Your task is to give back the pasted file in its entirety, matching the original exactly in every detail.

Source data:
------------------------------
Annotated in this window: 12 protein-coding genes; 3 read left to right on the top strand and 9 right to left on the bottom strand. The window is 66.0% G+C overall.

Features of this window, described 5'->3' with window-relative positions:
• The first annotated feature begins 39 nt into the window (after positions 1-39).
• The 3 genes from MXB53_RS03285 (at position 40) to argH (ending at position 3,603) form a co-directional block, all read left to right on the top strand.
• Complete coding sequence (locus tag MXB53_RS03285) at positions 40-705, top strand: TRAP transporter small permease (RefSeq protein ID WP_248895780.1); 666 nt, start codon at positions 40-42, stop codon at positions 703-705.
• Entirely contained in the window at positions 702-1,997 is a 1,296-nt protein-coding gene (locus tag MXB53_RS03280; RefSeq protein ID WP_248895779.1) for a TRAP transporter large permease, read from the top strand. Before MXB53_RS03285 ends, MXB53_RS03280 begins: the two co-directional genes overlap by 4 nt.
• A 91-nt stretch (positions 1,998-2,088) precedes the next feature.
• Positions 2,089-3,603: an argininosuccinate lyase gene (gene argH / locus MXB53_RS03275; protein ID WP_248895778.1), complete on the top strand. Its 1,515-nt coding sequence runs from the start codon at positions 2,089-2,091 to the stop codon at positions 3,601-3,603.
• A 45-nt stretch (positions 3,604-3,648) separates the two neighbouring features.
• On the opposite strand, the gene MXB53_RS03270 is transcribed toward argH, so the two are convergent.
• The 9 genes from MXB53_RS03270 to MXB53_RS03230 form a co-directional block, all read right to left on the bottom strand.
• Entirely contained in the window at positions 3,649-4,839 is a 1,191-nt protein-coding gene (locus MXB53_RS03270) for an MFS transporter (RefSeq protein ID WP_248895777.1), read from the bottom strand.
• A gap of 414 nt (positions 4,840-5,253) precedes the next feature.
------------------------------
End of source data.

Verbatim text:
Annotated in this window: 12 protein-coding genes; 3 read left to right on the top strand and 9 right to left on the bottom strand. The window is 66.0% G+C overall.

Features of this window, described 5'->3' with window-relative positions:
• The first annotated feature begins 39 nt into the window (after positions 1-39).
• The 3 genes from MXB53_RS03285 (at position 40) to argH (ending at position 3,603) form a co-directional block, all read left to right on the top strand.
• Complete coding sequence (locus tag MXB53_RS03285) at positions 40-705, top strand: TRAP transporter small permease (RefSeq protein ID WP_248895780.1); 666 nt, start codon at positions 40-42, stop codon at positions 703-705.
• Entirely contained in the window at positions 702-1,997 is a 1,296-nt protein-coding gene (locus tag MXB53_RS03280; RefSeq protein ID WP_248895779.1) for a TRAP transporter large permease, read from the top strand. Before MXB53_RS03285 ends, MXB53_RS03280 begins: the two co-directional genes overlap by 4 nt.
• A 91-nt stretch (positions 1,998-2,088) precedes the next feature.
• Positions 2,089-3,603: an argininosuccinate lyase gene (gene argH / locus MXB53_RS03275; protein ID WP_248895778.1), complete on the top strand. Its 1,515-nt coding sequence runs from the start codon at positions 2,089-2,091 to the stop codon at positions 3,601-3,603.
• A 45-nt stretch (positions 3,604-3,648) separates the two neighbouring features.
• On the opposite strand, the gene MXB53_RS03270 is transcribed toward argH, so the two are convergent.
• The 9 genes from MXB53_RS03270 to MXB53_RS03230 form a co-directional block, all read right to left on the bottom strand.
• Entirely contained in the window at positions 3,649-4,839 is a 1,191-nt protein-coding gene (locus MXB53_RS03270) for an MFS transporter (RefSeq protein ID WP_248895777.1), read from the bottom strand.
• A gap of 414 nt (positions 4,840-5,253) precedes the next feature.